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Resolve Conflict at Work: A Step-by-Step Conversation Guide

Conflict can be a stressful experience, but it doesn’t need to be.

A healthy resolution to a conflict is actually a way to bolster any type of relationship, personal or professional. It develops trust and strengthens bonds knowing both sides can work through challenges together.

Dealing with conflict also builds a healthy relationship between you and conflict, itself. It builds your confidence so you can continue to take on the many conflicts and challenges we can all expect in life.

How do you resolve conflict? In the broadest sense it requires three actions (in order of importance):

  1. Listening
  2. Understanding
  3. Talking

While many articles may explain why you should stop avoiding conflict at work or the philosophy and psychology of conflict resolution, I’d like to provide more of a step-by-step conversational guide.

1. Purpose and Hope

Start with your purpose for having a private conversation and a sense of what you hope to achieve. Your purpose should be an I-message and your hope should be focused on the two of you together (i.e. “we”) coming to a resolution.

  • (P) The reason I want to talk is that I feel as though I’m suffering at work because I’m distracted by this issue between us, and…
  • (H) I really hope the two of us can work together to resolve it so we can get back to crushing it.

2. Agenda

Next, cover the outline of the conversation you are about to have. Maybe there is only one issue that needs open discussion. Maybe there are multiple points (or past events) that each need to be discussed in order to find common ground and move past grudges. An important aspect of this is to get input from the other individual.

  • (A) In order to achieve this, I think we need to discuss X, Y, and Z. Do you agree with that? Is there anything else you think we should talk about?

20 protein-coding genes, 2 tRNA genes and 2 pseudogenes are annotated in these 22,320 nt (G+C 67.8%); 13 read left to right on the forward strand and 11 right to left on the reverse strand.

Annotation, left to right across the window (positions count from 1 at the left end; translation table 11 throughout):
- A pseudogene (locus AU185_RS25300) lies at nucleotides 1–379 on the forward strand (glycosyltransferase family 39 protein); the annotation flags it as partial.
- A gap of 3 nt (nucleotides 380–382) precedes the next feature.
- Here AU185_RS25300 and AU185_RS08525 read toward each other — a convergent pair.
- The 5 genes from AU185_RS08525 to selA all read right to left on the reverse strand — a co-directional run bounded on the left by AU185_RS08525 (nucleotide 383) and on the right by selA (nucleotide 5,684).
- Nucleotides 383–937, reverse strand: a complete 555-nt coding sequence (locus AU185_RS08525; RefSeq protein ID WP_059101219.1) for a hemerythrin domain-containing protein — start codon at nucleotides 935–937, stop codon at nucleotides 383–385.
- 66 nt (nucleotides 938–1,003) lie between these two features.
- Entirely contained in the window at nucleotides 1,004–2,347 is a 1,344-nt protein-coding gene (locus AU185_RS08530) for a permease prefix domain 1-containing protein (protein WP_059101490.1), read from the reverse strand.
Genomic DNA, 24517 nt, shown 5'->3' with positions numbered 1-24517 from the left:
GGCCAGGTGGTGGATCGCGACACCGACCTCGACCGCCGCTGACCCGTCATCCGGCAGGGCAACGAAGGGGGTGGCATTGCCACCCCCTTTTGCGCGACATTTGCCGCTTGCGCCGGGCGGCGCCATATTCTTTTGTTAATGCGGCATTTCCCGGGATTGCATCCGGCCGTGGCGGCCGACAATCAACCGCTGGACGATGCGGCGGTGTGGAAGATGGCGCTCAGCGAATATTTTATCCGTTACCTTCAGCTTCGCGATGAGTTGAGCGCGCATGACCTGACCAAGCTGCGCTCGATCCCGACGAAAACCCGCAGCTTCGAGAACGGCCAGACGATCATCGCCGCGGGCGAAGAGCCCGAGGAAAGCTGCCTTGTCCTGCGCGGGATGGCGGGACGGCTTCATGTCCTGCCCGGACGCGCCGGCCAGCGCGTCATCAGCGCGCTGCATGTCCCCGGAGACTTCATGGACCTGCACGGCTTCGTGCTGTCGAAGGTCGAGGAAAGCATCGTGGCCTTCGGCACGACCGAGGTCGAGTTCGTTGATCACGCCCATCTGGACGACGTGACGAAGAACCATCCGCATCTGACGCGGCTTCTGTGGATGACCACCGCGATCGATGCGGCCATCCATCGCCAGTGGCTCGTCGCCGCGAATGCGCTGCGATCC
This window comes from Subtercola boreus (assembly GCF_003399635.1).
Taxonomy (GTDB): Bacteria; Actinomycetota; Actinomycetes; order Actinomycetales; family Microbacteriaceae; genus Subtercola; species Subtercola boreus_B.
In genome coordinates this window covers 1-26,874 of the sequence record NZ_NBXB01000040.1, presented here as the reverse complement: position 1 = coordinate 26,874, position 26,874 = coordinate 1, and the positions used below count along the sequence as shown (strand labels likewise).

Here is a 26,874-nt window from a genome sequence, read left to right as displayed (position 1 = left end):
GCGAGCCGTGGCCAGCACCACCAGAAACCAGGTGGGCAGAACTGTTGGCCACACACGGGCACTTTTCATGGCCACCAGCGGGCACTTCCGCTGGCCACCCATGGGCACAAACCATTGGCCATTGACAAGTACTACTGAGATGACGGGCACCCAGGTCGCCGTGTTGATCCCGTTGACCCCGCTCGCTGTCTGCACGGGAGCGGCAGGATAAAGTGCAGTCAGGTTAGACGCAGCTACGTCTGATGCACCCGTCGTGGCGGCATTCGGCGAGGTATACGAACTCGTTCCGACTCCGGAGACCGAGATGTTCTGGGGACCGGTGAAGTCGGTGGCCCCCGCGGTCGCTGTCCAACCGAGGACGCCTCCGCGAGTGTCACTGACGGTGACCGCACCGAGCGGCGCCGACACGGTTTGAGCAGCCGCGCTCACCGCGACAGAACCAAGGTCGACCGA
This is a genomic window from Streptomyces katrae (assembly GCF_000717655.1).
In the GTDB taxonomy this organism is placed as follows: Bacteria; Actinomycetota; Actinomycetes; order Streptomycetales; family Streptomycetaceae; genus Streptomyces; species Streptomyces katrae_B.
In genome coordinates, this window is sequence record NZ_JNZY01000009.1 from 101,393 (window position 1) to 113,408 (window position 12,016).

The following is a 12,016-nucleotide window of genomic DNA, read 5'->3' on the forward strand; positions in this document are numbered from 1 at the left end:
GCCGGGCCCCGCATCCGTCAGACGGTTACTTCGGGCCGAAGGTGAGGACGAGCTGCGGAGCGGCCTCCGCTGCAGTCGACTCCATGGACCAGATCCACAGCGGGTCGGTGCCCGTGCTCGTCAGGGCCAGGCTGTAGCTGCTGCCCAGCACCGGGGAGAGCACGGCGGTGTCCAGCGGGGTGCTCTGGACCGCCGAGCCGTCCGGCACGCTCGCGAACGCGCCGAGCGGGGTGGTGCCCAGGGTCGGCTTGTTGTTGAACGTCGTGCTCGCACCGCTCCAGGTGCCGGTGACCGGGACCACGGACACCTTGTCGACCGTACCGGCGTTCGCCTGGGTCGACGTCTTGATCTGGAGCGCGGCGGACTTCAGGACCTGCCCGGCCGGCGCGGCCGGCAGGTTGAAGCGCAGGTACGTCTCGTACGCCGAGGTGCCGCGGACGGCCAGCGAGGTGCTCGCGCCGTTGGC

Getting input helps make sure they don’t feel like you are just controlling the conversation to get what you want. I encourage you to write this on the whiteboard and be sure to add, in writing, the feedback you receive.

You must be — and be perceived — as objective and solution-oriented as possible. If you are, it is much more likely the other person will respond in kind, which is necessary if you want to resolve this without a third party.

3. Logistics

These are the rules of the conversation. Conveniently, they are also the best practices of conflict management! Again, I encourage you to write these on the board and reference them throughout the conversation.

It’s important to let the other person in the room give input. However, what’s most important here is that you both agree to follow these rules so that the conversation does not spiral in an unhealthy way.

Stick with I-messages

Keep discussion around events focused on your reaction to them, not blaming or interrogating the other person about them.

Be active listeners

The best way to describe this is to listen in order to understand, as opposed to listening in order to figure out the best response in order to “win” an argument.